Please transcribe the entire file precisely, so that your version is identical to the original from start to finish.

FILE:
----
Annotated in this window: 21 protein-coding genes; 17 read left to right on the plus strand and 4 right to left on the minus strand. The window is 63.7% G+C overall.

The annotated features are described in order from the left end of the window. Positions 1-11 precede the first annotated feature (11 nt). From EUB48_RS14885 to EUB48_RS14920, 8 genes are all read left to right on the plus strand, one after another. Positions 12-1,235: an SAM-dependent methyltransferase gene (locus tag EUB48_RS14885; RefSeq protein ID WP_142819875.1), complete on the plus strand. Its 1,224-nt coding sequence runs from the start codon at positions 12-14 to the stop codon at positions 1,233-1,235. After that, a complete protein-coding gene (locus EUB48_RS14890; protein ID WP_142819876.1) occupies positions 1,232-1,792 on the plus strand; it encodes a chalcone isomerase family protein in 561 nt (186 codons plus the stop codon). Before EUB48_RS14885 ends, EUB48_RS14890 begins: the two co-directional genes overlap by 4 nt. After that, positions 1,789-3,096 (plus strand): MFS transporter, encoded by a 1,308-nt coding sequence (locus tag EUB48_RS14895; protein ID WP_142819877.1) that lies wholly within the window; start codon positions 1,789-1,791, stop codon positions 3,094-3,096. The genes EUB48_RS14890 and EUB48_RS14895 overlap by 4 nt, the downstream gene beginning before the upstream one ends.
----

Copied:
Annotated in this window: 21 protein-coding genes; 17 read left to right on the plus strand and 4 right to left on the minus strand. The window is 63.7% G+C overall.

The annotated features are described in order from the left end of the window. Positions 1-11 precede the first annotated feature (11 nt). From EUB48_RS14885 to EUB48_RS14920, 8 genes are all read left to right on the plus strand, one after another. Positions 12-1,235: an SAM-dependent methyltransferase gene (locus tag EUB48_RS14885; RefSeq protein ID WP_142819875.1), complete on the plus strand. Its 1,224-nt coding sequence runs from the start codon at positions 12-14 to the stop codon at positions 1,233-1,235. After that, a complete protein-coding gene (locus EUB48_RS14890; protein ID WP_142819876.1) occupies positions 1,232-1,792 on the plus strand; it encodes a chalcone isomerase family protein in 561 nt (186 codons plus the stop codon). Before EUB48_RS14885 ends, EUB48_RS14890 begins: the two co-directional genes overlap by 4 nt. After that, positions 1,789-3,096 (plus strand): MFS transporter, encoded by a 1,308-nt coding sequence (locus tag EUB48_RS14895; protein ID WP_142819877.1) that lies wholly within the window; start codon positions 1,789-1,791, stop codon positions 3,094-3,096. The genes EUB48_RS14890 and EUB48_RS14895 overlap by 4 nt, the downstream gene beginning before the upstream one ends.